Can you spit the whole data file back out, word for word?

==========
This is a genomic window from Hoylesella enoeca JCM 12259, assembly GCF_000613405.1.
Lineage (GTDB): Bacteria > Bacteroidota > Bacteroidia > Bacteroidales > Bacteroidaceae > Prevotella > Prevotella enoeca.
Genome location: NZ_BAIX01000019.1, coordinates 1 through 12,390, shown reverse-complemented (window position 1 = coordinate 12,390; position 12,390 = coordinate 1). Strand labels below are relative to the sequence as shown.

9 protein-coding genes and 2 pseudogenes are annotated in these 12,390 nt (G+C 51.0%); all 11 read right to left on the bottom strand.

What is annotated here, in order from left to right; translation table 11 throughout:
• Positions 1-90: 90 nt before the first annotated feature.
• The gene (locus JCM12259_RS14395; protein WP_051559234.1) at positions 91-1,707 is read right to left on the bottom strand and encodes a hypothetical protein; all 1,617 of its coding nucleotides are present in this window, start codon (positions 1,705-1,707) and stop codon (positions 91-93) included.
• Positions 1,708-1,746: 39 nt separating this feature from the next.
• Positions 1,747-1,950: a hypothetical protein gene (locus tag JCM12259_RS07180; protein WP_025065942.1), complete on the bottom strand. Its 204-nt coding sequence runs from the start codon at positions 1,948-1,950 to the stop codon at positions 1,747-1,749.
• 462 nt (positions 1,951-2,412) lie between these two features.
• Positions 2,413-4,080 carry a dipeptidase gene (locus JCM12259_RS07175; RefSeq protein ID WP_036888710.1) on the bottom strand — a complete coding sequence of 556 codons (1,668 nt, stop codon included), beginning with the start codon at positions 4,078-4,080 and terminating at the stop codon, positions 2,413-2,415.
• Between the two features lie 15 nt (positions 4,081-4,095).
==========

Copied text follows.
This is a genomic window from Hoylesella enoeca JCM 12259, assembly GCF_000613405.1.
Lineage (GTDB): Bacteria > Bacteroidota > Bacteroidia > Bacteroidales > Bacteroidaceae > Prevotella > Prevotella enoeca.
Genome location: NZ_BAIX01000019.1, coordinates 1 through 12,390, shown reverse-complemented (window position 1 = coordinate 12,390; position 12,390 = coordinate 1). Strand labels below are relative to the sequence as shown.

9 protein-coding genes and 2 pseudogenes are annotated in these 12,390 nt (G+C 51.0%); all 11 read right to left on the bottom strand.

What is annotated here, in order from left to right; translation table 11 throughout:
• Positions 1-90: 90 nt before the first annotated feature.
• The gene (locus JCM12259_RS14395; protein WP_051559234.1) at positions 91-1,707 is read right to left on the bottom strand and encodes a hypothetical protein; all 1,617 of its coding nucleotides are present in this window, start codon (positions 1,705-1,707) and stop codon (positions 91-93) included.
• Positions 1,708-1,746: 39 nt separating this feature from the next.
• Positions 1,747-1,950: a hypothetical protein gene (locus tag JCM12259_RS07180; protein WP_025065942.1), complete on the bottom strand. Its 204-nt coding sequence runs from the start codon at positions 1,948-1,950 to the stop codon at positions 1,747-1,749.
• 462 nt (positions 1,951-2,412) lie between these two features.
• Positions 2,413-4,080 carry a dipeptidase gene (locus JCM12259_RS07175; RefSeq protein ID WP_036888710.1) on the bottom strand — a complete coding sequence of 556 codons (1,668 nt, stop codon included), beginning with the start codon at positions 4,078-4,080 and terminating at the stop codon, positions 2,413-2,415.
• Between the two features lie 15 nt (positions 4,081-4,095).